It is the purpose of this brief review to provide the engineer with some background information and bibliographic sources to geomorphological studies relating to arid areas, especially the Middle East.
Table 1 summarises some aspects of engineering work in deserts in which geomorphological studies have a role to play, especially with respect to resource appraisals and to the environmental hazards in arid and semi-arid areas.
The analysis of aerial photographs and field survey to map features and deposits of engineering significance can be carried out on a variety of scales (see below). Landforms can be used as indicators of other environmental phenomena of importance to engineering (see Fookes, this vol.). Hazard maps including maps of flooding, unstable sand dunes and salt-weathering processes are frequently produced, and hence the geomorphologist can also help to establish the ways in which undesirable hazards and environmental processes can be ameliorated.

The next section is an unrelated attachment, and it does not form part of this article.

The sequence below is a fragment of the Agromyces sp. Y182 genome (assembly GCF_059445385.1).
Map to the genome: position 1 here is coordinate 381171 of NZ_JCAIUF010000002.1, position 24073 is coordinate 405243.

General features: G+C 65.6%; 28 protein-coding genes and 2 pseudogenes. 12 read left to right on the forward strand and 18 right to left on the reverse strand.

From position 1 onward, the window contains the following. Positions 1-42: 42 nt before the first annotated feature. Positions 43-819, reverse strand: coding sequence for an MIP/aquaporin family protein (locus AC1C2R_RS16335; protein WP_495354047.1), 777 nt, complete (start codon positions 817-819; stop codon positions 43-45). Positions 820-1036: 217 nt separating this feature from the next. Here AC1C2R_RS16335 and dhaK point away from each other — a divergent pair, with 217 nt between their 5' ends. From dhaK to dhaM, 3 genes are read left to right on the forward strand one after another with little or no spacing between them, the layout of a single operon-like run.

Tricart & Cailleux (1969) and Cooke & Warren (1973) give general treatments of desert landforms and processes and provide extensive multilingual bibliographies. Two important bibliographies are those by Lustig (1968) and by Perrin & Mitchell (1969). Many of the modern techniques of quantitative geomorphological analysis and monitoring that have been applied to deserts have been brought together by Schick, Yaalon & Yair (1974), while desert sediments and sedimentary structures of ephemeral streams have been investigated by Glennie (1970) and Picard & High (1973) respectively. Bagnold’s classic work on wind processes remains an essential introduction to aeolian geomorphology (Bagnold 1941).
Certain specific desert features have
- © The Geological Society, London 1978